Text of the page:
ACL: Best of the bottom of Weekend One’s bill

Jackson Hawkins

With big names such as Kendrick Lamar, Radiohead and LCD Soundsystem headlining this year’s Austin City Limits Music Festival, it’s easy to forget there are a host of talented artists at the bottom of the bill. Although you might not be able to catch all their sets, here are some acts from the bottom three lines of Weekend One’s bill that will make showing up early worth it.

Friday 11:30 a.m. – 12:15 p.m.
Miller Lite Stage

Austin-based Roger Sellers has been performing under the alias Bayonne for the last year. Working with a plethora of pedals, keyboards, synths and mixers, he creates textured and often percussive electronic tracks. His debut album, Primitives, came out earlier this year, and the high energy of his live set makes him a must-see. 

Similar to: Dan Deacon and Animal Collective

Julien Baker
Friday 6–7 p.m.
BMI Stage

Julien Baker came up in the Memphis underground with her band Forrister, but when her most recent songs didn’t fit with their rockier sensibilities, she decided to go solo. Her latest album, Sprained Ankle, which she released under her real name, spotlights her cathartic songwriting ability and highlights themes of substance abuse and religion. With lyrics such as, “Wish I could write songs about anything other than death,” Baker’s music can be emotionally devastating, and when paired with her beautiful voice and stark instrumentals, her set Friday evening promises to be an emotional whirlwind.

Similar to: Waxahatchee and Eskimeaux

Saturday 1:45–2:30 p.m.
Tito’s Handmade Vodka Stage

Oakland rapper Kamaiyah’s debut album, A Good Night in The Ghetto, was a perfect summer hip-hop album. Drawing from west coast ‘90s rap, Kamaiyah’s music is rich, catchy and funky, utilizing bubbly basslines and traditional R&B melodies. Her magnetic and feel-good lyrics defy the standards of what a female rapper should be, and her personality shines in the music video for “How Does it Feel,” in which she casually drinks champagne while playing a Nintendo 64. Her early afternoon set on Saturday should provide plenty of punch to get you ready for the rest of the day.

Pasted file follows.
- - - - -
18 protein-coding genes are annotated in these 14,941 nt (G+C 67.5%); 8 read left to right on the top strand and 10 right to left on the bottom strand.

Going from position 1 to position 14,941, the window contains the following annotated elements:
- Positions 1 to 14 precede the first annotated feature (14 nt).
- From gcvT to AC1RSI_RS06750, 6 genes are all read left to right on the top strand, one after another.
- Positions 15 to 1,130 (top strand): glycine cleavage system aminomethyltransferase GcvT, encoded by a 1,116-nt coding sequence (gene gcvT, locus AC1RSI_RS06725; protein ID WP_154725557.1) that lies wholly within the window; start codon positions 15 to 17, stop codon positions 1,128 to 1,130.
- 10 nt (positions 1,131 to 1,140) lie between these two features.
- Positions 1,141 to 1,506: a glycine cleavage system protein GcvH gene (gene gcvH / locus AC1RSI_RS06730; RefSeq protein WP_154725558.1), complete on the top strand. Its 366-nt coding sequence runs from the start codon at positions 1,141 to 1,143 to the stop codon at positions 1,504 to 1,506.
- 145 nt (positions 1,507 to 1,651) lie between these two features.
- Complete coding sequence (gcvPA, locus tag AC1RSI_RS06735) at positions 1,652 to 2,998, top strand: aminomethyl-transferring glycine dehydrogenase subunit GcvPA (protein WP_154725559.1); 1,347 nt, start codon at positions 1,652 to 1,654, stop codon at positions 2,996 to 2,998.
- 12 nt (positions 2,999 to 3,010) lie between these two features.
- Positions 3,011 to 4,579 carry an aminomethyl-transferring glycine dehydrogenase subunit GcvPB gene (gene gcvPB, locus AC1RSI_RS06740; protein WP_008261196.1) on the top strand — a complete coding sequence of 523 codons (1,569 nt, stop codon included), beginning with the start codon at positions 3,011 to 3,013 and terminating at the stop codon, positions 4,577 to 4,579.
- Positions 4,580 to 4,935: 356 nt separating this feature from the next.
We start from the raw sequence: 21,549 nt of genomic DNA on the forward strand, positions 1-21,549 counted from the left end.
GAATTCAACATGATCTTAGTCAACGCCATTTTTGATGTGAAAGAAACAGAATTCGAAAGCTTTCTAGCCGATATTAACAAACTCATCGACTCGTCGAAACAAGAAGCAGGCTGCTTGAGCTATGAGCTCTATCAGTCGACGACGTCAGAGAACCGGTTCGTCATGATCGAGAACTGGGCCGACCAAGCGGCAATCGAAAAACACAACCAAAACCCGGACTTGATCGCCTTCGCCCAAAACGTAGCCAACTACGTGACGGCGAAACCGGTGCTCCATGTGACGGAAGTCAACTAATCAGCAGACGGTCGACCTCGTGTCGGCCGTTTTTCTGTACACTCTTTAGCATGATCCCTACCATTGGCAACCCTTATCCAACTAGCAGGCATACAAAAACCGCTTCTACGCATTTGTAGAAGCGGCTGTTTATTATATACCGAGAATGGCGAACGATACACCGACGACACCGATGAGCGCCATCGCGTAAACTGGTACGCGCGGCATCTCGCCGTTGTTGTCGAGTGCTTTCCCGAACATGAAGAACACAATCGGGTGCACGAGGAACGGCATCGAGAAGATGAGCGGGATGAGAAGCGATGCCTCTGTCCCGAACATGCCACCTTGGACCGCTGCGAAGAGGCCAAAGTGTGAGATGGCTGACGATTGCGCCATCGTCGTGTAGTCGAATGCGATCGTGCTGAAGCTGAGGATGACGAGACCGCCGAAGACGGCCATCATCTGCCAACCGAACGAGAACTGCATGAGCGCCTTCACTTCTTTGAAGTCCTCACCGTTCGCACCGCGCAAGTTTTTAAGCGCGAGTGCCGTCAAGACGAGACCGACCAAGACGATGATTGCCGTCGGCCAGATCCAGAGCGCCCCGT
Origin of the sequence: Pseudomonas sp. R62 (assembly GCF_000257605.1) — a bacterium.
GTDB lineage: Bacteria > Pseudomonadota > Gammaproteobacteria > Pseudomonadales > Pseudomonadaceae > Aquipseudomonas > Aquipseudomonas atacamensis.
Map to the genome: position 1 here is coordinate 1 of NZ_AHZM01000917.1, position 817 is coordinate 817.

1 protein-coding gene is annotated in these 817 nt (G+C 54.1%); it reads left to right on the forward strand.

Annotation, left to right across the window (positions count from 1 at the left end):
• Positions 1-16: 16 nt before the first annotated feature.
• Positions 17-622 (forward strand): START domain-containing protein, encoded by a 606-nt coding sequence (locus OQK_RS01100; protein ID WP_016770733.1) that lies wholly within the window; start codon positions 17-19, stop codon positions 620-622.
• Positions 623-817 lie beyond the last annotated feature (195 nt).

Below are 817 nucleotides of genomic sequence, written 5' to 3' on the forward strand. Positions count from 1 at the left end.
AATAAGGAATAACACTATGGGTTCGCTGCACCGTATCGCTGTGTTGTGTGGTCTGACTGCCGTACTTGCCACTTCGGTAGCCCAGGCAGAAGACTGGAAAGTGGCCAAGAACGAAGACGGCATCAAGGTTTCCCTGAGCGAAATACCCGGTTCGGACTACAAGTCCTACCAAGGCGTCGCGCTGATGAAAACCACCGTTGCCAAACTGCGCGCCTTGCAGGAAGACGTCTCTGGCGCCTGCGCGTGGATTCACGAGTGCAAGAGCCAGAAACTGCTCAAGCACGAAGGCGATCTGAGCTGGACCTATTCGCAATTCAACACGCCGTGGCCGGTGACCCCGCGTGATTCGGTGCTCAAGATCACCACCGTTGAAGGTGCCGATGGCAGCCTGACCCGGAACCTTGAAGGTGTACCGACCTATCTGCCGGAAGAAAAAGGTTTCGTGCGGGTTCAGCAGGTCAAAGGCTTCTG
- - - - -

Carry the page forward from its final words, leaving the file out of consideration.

Similar to: Missy Elliott and YG

Lucy Dacus
Saturday 2:30–3:30 p.m.
BMI Stage

Richmond-based Lucy Dacus writes warm indie rock songs with lyrics that pierce like arrows. Her debut album, No Burden, came about last year when she was asked by guitarist Jacob Blizard to make a record for a college project. Dacus’ voice is front and center on the album and backed by rolling and catchy guitar. Her breakout hit, “I Don’t Wanna Be Funny Anymore,” shows Dacus’ lyrical dexterity as she expresses being boxed in by how others see her. Although she laments that she “doesn’t wanna smile for a while” it’s almost certain you will get a laugh out of her stage banter. 

Similar to: Torres and Mitski

Saturday 5:15–6 p.m.
Tito’s Handmade Vodka Stage

NAO taught singing lessons before she became one of the most interesting R&B singers to come out of the UK. Her debut album, For All We Know, showcases instrumentals that combine soul, funk and R&B, but the main star of the show is her acrobatic, dynamic and crisp vocals. If you are looking for a place to dance in the early evening, then NAO should provide an experience worth remembering. 

Similar to: FKA Twigs and Gallant

The James Hunter Six
Sunday 4:45–5:30 p.m.
Tito’s Handmade Vodka Stage

The James Hunter Six, of Essex, England, have been around for more than a decade making smooth soul and blues music. Hunter’s latest record, Hold On!, out on Daptone Records, one of America’s premier soul labels, highlights his gritty yet expressive voice. His lyrics and the instrumentals hearken back to classic early soul and rock music. After a long weekend at ACL, sit back and let Hunter serenade you with his expressive style. 

Similar to: Charles Bradley and Sharon Jones